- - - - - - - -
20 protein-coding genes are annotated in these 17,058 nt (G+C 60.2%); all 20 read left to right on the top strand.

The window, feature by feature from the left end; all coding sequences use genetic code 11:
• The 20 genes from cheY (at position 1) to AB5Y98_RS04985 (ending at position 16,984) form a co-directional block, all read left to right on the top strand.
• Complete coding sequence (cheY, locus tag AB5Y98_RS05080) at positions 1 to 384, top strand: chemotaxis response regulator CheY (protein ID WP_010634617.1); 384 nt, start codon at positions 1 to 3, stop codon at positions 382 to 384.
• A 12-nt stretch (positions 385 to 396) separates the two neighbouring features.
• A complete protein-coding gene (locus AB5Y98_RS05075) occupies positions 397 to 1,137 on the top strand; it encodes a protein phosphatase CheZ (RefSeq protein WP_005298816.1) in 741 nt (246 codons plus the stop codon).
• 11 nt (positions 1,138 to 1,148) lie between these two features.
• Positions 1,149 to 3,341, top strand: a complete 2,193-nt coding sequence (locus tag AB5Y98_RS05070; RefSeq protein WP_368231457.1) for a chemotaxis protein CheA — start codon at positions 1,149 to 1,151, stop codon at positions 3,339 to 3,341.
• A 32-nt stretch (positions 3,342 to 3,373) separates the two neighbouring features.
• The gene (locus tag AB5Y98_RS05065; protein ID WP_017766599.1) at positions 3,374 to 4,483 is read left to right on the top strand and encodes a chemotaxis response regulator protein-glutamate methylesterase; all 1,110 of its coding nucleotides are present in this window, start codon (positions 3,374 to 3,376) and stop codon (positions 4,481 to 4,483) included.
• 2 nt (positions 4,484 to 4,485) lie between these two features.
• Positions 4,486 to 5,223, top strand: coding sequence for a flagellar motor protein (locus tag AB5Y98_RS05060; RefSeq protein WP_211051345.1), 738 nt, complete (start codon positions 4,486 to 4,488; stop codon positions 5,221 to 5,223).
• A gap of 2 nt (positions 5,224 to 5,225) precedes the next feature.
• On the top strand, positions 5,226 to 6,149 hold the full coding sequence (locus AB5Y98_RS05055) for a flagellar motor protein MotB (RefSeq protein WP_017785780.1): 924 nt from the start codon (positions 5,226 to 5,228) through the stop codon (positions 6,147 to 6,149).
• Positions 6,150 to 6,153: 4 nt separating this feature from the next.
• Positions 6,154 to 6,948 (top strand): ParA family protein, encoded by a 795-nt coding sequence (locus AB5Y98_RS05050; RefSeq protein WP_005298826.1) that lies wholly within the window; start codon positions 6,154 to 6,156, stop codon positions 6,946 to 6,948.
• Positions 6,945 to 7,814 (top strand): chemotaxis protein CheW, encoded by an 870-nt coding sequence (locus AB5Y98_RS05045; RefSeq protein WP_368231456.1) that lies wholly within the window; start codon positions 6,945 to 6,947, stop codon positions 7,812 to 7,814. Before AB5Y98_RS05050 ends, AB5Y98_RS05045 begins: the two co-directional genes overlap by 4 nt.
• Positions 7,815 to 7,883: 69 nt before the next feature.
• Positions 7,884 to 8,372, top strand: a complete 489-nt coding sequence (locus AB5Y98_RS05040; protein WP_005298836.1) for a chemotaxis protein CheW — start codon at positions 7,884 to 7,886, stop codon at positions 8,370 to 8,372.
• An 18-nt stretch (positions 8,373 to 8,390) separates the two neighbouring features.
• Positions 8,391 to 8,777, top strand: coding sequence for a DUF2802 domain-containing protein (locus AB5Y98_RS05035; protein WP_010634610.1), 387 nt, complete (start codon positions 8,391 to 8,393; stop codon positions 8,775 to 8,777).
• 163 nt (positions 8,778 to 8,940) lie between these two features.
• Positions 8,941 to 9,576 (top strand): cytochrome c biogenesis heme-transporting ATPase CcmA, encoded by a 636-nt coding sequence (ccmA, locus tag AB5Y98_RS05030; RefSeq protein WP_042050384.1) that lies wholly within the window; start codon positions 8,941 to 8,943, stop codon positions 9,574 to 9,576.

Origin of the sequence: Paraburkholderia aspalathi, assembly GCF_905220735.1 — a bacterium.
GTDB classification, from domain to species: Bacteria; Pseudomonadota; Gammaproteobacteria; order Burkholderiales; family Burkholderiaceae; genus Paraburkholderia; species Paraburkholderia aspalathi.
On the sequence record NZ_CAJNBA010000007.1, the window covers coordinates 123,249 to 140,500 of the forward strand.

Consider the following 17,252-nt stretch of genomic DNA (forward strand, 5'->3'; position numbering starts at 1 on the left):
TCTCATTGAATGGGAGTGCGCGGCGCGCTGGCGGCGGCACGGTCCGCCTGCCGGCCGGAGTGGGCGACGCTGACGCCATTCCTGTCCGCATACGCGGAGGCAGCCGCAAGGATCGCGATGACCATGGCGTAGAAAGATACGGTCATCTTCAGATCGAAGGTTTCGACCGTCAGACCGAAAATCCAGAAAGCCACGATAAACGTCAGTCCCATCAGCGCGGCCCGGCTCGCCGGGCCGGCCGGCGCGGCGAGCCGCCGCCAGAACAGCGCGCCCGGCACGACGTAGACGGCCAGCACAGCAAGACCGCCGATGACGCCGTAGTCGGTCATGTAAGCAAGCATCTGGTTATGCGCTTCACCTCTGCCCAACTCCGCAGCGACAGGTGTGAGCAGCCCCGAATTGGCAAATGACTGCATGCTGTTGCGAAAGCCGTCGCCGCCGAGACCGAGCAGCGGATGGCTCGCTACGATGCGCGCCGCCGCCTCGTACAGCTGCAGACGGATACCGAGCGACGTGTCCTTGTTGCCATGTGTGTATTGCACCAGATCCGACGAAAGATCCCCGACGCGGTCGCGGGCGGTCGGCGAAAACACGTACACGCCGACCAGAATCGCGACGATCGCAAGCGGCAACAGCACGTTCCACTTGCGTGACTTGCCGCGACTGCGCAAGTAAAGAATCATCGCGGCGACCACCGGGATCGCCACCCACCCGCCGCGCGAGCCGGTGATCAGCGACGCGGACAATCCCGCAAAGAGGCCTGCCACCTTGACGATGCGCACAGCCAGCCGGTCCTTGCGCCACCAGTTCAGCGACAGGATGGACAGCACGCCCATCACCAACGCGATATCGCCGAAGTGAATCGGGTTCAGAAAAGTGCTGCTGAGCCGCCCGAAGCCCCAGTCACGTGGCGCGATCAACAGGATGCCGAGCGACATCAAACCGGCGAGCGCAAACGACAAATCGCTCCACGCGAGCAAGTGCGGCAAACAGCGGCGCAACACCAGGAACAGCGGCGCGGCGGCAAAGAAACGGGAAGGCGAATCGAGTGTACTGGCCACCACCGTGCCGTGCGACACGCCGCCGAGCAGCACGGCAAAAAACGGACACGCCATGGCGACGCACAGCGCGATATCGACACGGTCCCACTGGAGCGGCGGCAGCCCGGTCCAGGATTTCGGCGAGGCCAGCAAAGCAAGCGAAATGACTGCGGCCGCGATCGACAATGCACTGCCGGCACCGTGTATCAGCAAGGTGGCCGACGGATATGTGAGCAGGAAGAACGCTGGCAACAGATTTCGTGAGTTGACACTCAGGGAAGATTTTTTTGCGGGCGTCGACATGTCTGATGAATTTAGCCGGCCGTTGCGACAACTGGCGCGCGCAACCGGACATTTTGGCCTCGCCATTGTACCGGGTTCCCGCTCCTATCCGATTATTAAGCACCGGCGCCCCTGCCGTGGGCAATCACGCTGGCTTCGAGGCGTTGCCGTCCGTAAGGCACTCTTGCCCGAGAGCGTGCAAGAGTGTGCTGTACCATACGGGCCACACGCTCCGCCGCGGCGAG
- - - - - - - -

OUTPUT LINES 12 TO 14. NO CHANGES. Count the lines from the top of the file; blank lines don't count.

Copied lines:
• Positions 4,486 to 5,223, top strand: coding sequence for a flagellar motor protein (locus tag AB5Y98_RS05060; RefSeq protein WP_211051345.1), 738 nt, complete (start codon positions 4,486 to 4,488; stop codon positions 5,221 to 5,223).
• A gap of 2 nt (positions 5,224 to 5,225) precedes the next feature.
• On the top strand, positions 5,226 to 6,149 hold the full coding sequence (locus AB5Y98_RS05055) for a flagellar motor protein MotB (RefSeq protein WP_017785780.1): 924 nt from the start codon (positions 5,226 to 5,228) through the stop codon (positions 6,147 to 6,149).